To contribute to the Lisa Robinson Scholarship Fund, send donations to c/o SNR Denton, 1301 K Street NW, Suite 600, East Tower, Washington, DC 20005-3364.
No matter how busy he is on a given day, Kansas University sophomore power forward Thomas Robinson makes time for the most special person in his life — his 7-year-old sister, Jayla Paris.
“I talk to her every day,” Robinson said Thursday. “She is my biggest fan right now.”
Happy and healthy, Jayla has been living with her dad in Washington, D.C., since the death of Lisa Robinson, Jayla and Thomas’ mom, on Jan. 21.
“I’ll get to see her when the season is over,” D.C. native Thomas Robinson said, breaking into a wide smile before relating a cute story about a recent cell-phone call to his sis.
“She told me she had a Valentine. I don’t know if I like that,” ever-protective big brother Thomas said.
Who’s his Valentine?
“I don’t have one,” he said.
He does have plenty of friends who have supported him the past several weeks.
Robinson’s mailbox at the KU basketball office overflows with letters and postcards every day.
He’s also received posters from schools and businesses — full of personal messages from fans designed to boost Thomas’ spirits.
Perhaps most importantly, fans of KU and other schools have been generous in supporting the Lisa Robinson Scholarship Fund — one that will pay for Jayla’s education.
No figures are yet available, but sources close to the situation have told the Journal-World the fund — which has the NCAA’s blessing — is off to a great start.
“It makes me feel great. The people care so much for me and my family. It’s beyond words,” Robinson said.
The 6-foot-9, 237-pounder is happy to report he’s doing well both mentally and physically.
Recent surgery to repair a torn meniscus in his right knee had him out just 10 days total. He missed three games in that span, returning to score six points and grab six boards while playing 10 minutes Monday against Oklahoma State.
“It’s ‘Cheddar,’ all ‘Cheddar’,” Robinson said, crediting trainer Bill “Cheddar” Cowgill. “He got me back quick with rehab every day. What he told me to do ... it worked. I didn’t want to sit out too long. That probably had a lot to do with it, too.”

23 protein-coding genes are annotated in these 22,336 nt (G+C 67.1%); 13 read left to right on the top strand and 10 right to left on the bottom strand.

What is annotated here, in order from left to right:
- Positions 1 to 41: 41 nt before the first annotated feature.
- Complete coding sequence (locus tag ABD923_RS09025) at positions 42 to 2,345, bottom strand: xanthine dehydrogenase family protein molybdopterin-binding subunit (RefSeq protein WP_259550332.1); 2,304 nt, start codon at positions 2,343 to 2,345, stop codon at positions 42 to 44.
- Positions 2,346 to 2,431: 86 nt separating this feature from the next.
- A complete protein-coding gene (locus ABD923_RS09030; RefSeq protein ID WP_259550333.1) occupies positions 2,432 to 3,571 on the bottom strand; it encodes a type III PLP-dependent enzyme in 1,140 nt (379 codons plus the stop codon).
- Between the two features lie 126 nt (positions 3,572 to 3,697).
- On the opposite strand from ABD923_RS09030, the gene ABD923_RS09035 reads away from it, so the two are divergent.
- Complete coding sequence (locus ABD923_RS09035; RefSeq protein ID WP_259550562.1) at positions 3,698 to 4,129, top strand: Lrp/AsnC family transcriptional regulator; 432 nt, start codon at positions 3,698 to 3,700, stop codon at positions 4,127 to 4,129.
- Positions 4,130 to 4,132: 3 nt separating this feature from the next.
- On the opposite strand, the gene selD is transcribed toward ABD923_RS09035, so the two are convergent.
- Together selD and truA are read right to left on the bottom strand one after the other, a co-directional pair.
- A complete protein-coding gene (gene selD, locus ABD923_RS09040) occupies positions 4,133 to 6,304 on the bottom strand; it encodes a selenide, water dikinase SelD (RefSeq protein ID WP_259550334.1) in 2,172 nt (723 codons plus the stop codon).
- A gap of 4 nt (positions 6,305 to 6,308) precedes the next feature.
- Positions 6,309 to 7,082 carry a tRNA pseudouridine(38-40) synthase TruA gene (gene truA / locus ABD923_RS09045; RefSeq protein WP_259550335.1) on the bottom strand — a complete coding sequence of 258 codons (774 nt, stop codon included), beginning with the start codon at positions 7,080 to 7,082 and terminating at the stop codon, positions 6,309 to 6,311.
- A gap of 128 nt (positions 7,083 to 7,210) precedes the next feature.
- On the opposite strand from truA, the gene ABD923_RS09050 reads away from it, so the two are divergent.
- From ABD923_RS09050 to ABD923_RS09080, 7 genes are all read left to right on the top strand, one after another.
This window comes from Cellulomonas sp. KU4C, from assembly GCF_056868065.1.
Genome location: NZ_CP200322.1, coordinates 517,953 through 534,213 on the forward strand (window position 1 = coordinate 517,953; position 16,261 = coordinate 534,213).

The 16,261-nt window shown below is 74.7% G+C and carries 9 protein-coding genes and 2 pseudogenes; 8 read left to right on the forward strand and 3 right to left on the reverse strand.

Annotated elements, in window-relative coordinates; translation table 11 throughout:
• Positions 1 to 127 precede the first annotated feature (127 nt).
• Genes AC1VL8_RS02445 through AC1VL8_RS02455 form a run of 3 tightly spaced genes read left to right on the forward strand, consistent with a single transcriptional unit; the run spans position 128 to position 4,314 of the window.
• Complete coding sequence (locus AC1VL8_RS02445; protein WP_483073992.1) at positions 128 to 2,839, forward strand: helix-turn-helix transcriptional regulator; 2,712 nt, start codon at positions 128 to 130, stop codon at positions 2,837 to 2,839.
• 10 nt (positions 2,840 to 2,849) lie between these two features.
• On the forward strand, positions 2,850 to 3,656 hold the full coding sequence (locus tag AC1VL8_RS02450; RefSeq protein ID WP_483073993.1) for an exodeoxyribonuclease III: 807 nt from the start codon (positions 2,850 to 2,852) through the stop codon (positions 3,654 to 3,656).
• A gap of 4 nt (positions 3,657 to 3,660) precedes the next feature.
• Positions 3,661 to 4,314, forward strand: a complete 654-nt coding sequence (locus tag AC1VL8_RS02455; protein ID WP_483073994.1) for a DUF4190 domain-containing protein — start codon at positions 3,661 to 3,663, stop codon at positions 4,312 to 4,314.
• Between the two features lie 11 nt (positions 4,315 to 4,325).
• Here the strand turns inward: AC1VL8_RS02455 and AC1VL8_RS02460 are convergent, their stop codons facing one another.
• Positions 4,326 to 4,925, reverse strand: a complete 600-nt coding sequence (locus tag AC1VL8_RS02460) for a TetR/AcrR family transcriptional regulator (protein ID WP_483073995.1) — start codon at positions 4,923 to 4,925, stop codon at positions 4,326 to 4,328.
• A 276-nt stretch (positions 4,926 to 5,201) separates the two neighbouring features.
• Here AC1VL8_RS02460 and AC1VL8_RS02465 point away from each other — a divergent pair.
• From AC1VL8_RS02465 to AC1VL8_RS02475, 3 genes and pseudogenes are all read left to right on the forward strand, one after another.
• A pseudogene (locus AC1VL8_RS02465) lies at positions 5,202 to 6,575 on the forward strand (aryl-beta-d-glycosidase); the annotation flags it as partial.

KU coach Bill Self has been thrilled at Robinson’s quick recovery.
“He’s doing great. He’s an amazing guy,” Self said. “Mentally he’s close to 100 percent believing he’s healthy. Knee-wise, he’s 90 percent. There’s another week he can go through some things where he’ll feel he has the same explosion as before.”
Self has referred to Robinson as “a stud” and “the best kid” — all sorts of superlatives — since mom’s death.
“I always want him (Self) to feel that way about me. It’s a good thing,” said Robinson, who has also emerged as a media favorite with some quick, colorful one-liners of late.
“You cannot break me, man,” he said, practicing just eight days after surgery.
“Most of them are music quotes,” Robinson explained. “I record them and remember them.”
Asked for another favorite saying, he responded: “Minor setback for a major comeback.”
Finally, the Morris twins’ adopted team motto, “Family Over Everything.”
“We’re family here, just like brothers,” Robinson said.
Robinson, at 3 p.m. Saturday in Norman, Okla., will play against somebody who is almost as close as a blood brother — Oklahoma’s Andrew Fitzgerald, who was a teammate of Robinson’s at Brewster Academy in Wolfeboro, N.H.
“He’s one of my closest friends,” Robinson said of the 6-8 sophomore from Baltimore who averages a team-leading 13.3 points for OU (12-15 overall, 4-9 Big 12).
“He’s on a young team that’s hanging in there, still trying to get used to each other as a team. I tell him to keep playing hard and things will fall into place.”
Fitzgerald, who speaks to Robinson regularly, is just as supportive of his buddy.
“I try to be really positive with him,” Fitzgerald said Thursday. “He is a great kid. I told my mother (about Thomas’ mom), and she was heartbroken. My mother actually will be at the game Saturday. I’m going to try to make sure she says hi to Thomas.”
The two players form a mutual-admiration society.
“He’s so athletic and versatile. In high school, I saw him dunk on 7-footers,” Fitzgerald said. “He’s always adding things to his game.”
“He’s a very good mid-range shooter, one of the best at it,” Robinson added of Fitzgerald. “He has a great work ethic. Of course I’d like to get bragging rights, but it’s not a personal thing.”
Noted Fitzgerald: “It’s not personal at all. We’ll both play as hard as we can in the game.”